Karachi - The Pakistan Cricket Board (PCB) has taken a step towards establishing a biomechanics facility in the country by forming a partnership with Lahore University of Management Sciences (LUMS) and giving them $460,000 worth of equipment for three years.

The equipment had been lying unused at the National Cricket Academy (NCA) for the last eight years but will become operational from June. Pakistan has had severe issues with suspect bowling actions in the recent past. Saeed Ajmal has become a diminished force after he rectified an illegal action, and M Hafeez is presently serving a one-year suspension before he can have his action retested.

The project would be a move in the right direction towards preventing such problems, but a drawback is that LUMS - like most other institutes in Pakistan - has no experience in sports sciences and biomechanics studies. The PCB and the university are hoping to break new ground in the country.

“As you are aware the equipment has been unused for the last eight years and giving it to LUMS is for the sole purpose of making it functional rather than leaving it to become obsolete,” the PCB said on Saturday. “There is no agreement but a memorandum of understanding, which was vetted by PCB and LUMS’ lawyers. The MoU allows the transfer of equipment to LUMS and its use by faculty. It retains the PCB’s ownership of the equipment, which can be taken back whenever PCB so requires. The MoU allows both organisations to benefit mutually - PCB through operationalising a biomechanics laboratory and LUMS through the enormous research potential the lab holds.”

The project will be driven by LUMS engineering laboratory director, Ahmed Kamal Nasir, a PhD in mobile robotics, and Mian M Awais, a professor of artificial intelligence. “We know our limitations but LUMS is very well placed with extensive connections with other universities - both local and foreign,” Awais said and added: “Therefore, this consortium will act as a magnet for those wanting to do research in biomechanics and will ensure a wide catchment area for experts.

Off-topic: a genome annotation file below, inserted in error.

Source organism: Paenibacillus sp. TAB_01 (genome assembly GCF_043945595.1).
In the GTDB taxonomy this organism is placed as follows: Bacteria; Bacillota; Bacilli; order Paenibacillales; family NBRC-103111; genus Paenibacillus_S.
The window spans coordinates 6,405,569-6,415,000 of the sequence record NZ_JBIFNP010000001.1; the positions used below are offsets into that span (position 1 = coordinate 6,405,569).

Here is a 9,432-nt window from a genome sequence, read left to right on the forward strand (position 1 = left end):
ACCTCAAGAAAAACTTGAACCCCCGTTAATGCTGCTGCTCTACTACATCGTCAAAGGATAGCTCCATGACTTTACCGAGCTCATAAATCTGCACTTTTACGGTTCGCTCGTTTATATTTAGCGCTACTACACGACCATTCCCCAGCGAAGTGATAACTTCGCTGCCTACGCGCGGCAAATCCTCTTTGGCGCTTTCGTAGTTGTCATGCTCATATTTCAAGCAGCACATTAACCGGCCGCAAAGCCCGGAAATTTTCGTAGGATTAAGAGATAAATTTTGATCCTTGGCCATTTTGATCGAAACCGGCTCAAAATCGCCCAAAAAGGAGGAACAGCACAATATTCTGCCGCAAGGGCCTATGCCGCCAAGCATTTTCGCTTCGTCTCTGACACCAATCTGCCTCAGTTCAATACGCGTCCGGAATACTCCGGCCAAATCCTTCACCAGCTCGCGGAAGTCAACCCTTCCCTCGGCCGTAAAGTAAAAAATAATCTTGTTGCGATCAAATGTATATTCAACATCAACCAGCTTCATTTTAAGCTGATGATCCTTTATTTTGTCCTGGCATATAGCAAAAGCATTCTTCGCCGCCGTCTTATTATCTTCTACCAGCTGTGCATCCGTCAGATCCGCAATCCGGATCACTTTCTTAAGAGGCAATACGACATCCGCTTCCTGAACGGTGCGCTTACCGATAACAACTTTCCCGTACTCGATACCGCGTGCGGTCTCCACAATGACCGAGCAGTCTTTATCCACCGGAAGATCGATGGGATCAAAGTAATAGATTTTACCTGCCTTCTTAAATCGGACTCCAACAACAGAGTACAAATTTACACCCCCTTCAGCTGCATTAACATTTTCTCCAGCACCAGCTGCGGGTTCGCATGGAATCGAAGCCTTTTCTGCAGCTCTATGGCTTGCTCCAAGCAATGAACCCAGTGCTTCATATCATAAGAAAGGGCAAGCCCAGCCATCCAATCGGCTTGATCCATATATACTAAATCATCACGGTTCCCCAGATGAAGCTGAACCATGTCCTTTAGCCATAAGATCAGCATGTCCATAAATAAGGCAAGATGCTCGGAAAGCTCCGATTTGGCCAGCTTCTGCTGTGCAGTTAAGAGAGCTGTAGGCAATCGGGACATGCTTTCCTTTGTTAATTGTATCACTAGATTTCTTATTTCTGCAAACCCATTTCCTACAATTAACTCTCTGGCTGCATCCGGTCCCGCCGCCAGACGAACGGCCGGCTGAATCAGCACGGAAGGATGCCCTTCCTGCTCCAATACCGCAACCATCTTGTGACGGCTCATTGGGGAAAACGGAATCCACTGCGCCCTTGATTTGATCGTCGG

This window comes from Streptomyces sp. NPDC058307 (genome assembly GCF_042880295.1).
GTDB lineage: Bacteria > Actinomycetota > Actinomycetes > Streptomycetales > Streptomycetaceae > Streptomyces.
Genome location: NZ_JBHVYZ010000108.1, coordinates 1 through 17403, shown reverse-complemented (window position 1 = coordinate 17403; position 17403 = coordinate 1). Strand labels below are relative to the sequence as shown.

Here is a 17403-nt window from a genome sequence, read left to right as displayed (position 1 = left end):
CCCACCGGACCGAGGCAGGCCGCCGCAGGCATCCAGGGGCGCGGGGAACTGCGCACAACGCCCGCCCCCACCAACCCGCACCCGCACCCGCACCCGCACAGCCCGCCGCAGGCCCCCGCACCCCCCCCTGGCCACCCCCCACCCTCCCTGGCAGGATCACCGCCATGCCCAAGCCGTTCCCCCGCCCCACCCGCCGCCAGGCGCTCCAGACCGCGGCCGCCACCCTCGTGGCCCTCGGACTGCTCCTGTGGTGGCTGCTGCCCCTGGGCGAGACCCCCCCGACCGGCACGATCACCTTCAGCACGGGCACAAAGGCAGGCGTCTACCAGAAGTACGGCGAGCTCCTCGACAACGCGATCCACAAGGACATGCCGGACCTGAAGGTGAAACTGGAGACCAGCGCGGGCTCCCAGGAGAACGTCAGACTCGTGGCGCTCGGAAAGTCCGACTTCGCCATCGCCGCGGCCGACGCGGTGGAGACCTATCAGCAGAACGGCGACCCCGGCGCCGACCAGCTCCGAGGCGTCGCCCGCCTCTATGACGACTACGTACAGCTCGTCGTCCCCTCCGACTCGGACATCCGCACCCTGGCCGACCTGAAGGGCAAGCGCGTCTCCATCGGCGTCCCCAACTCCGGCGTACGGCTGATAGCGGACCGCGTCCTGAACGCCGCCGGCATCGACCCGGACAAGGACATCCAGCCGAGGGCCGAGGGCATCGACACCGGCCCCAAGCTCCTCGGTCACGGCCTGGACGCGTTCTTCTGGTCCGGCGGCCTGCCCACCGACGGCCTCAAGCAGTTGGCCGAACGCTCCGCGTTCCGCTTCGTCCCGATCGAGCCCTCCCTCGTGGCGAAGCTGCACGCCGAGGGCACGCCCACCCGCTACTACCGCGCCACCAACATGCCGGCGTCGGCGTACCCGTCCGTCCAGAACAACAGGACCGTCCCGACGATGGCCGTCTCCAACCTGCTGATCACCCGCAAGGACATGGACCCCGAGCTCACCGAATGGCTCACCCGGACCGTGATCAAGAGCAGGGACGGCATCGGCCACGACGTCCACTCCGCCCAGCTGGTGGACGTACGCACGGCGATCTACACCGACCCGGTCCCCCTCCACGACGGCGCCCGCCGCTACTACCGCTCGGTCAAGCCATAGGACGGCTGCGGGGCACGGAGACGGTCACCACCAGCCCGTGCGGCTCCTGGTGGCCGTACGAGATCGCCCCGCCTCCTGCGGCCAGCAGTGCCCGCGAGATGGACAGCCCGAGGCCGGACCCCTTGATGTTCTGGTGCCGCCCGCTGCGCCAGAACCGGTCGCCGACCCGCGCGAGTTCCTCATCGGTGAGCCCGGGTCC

“Just because the lab is based in LUMS it does not mean that experts from elsewhere will not be able to come and use the equipment and provide their expertise. Eventually, not only PCB will benefit but our educational system will also grow in this field,” he added.

There are presently five ICC accredited labs - in Brisbane, Chennai, Cardiff, Loughborough and Pretoria - where bowlers can go to test their actions and work on them. These labs are centres of biomechanical studies with expert personnel, with some offering a range of courses in sports sciences, motion analysis and biomechanics. LUMS, however, does not have this expertise as yet.

Pakistan could have been the first Asian country to have a high-profile biomechanics facility had the equipment procured when Nasim Ashraf was PCB chairman been installed as planned by December 2008. The project, however, was put on hold by Ijaz Butt during his term as PCB chairman because an audit revealed financial mismanagement. As a result, the construction of the laboratory where the equipment was to be housed was suspended.

Zaka Ashraf, during his term as PCB head, attempted to make the NCA a centre of excellence for cricket and also brought Pakistan’s only renowned biomechanist at the time - Hafsa Zaneb - on board. But the legal tussle between Ashraf and Najam Sethi in 2013 stalled the building of the facility.

“When I contacted them in 2012, they had the equipment but not the physical facility. Biomechanics lab construction was halted,” Zaneb said. “So initially we only discussed the possibilities about the functionality of a future lab, and how we could use the lab and equipment commercially too. They thought that construction will take about a year, and by then we can get other things such as human resource and training component ready.

“After this understanding was achieved, my contact was with Dr Sohail Saleem [PCB former head of sports medicine] only. Dr Saleem may know better why PCB cut off that contact but one reason could be that the lab was not ready then till late 2014,” she added.

The construction had begun and was meant to be finished by March 2015 but hit more hurdles related to alleged financial fraud and was not completed. In the meantime the equipment, which was said to be state of the art when purchased, remained unused and it was revealed that two of the 18 cameras sustained damage, while others had software that had become outdated. The decision to try and revive the lab was made after a number of bowlers on the domestic circuit were suspected to have illegal bowling actions.